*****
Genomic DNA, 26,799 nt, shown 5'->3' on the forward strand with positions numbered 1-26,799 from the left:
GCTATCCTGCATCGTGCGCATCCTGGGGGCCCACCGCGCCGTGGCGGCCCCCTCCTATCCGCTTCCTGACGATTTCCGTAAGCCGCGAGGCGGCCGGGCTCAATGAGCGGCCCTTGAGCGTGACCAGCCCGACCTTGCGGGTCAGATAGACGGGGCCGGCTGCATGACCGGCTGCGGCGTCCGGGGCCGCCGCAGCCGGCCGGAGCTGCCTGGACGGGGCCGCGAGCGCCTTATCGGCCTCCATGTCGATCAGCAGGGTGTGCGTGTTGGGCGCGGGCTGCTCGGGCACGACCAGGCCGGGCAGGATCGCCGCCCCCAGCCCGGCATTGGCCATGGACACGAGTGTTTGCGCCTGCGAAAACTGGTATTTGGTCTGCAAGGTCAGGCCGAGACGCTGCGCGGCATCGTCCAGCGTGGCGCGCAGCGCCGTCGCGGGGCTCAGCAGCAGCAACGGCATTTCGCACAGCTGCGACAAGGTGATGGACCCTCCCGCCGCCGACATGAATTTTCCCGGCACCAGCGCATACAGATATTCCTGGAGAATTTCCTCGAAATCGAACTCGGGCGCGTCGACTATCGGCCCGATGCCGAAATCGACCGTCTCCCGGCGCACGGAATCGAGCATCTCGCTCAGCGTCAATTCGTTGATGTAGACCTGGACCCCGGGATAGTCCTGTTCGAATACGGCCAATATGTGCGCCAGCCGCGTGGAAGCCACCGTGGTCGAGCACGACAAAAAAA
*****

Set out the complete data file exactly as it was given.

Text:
Genomic DNA, 26,799 nt, shown 5'->3' on the forward strand with positions numbered 1-26,799 from the left:
GCTATCCTGCATCGTGCGCATCCTGGGGGCCCACCGCGCCGTGGCGGCCCCCTCCTATCCGCTTCCTGACGATTTCCGTAAGCCGCGAGGCGGCCGGGCTCAATGAGCGGCCCTTGAGCGTGACCAGCCCGACCTTGCGGGTCAGATAGACGGGGCCGGCTGCATGACCGGCTGCGGCGTCCGGGGCCGCCGCAGCCGGCCGGAGCTGCCTGGACGGGGCCGCGAGCGCCTTATCGGCCTCCATGTCGATCAGCAGGGTGTGCGTGTTGGGCGCGGGCTGCTCGGGCACGACCAGGCCGGGCAGGATCGCCGCCCCCAGCCCGGCATTGGCCATGGACACGAGTGTTTGCGCCTGCGAAAACTGGTATTTGGTCTGCAAGGTCAGGCCGAGACGCTGCGCGGCATCGTCCAGCGTGGCGCGCAGCGCCGTCGCGGGGCTCAGCAGCAGCAACGGCATTTCGCACAGCTGCGACAAGGTGATGGACCCTCCCGCCGCCGACATGAATTTTCCCGGCACCAGCGCATACAGATATTCCTGGAGAATTTCCTCGAAATCGAACTCGGGCGCGTCGACTATCGGCCCGATGCCGAAATCGACCGTCTCCCGGCGCACGGAATCGAGCATCTCGCTCAGCGTCAATTCGTTGATGTAGACCTGGACCCCGGGATAGTCCTGTTCGAATACGGCCAATATGTGCGCCAGCCGCGTGGAAGCCACCGTGGTCGAGCACGACAAAAAAA